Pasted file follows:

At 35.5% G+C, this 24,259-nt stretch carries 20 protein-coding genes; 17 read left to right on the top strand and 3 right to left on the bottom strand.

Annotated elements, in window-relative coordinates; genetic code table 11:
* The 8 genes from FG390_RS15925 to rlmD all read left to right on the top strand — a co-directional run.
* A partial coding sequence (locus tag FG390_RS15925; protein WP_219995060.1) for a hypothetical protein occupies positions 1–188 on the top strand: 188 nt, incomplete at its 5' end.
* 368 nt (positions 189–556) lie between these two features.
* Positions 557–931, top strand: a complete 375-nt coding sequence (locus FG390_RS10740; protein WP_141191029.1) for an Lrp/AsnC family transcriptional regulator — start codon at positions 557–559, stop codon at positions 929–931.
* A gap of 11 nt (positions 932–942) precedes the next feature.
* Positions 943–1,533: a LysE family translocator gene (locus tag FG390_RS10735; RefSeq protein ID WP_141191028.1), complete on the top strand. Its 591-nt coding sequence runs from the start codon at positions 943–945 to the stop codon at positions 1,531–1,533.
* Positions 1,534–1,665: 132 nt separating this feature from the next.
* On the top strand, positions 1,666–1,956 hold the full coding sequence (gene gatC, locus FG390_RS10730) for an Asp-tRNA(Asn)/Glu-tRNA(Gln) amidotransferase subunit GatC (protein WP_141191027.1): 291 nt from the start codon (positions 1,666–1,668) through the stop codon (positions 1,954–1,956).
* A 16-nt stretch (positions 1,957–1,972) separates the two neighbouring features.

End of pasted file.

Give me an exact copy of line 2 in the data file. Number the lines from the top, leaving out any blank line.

Annotated elements, in window-relative coordinates; genetic code table 11: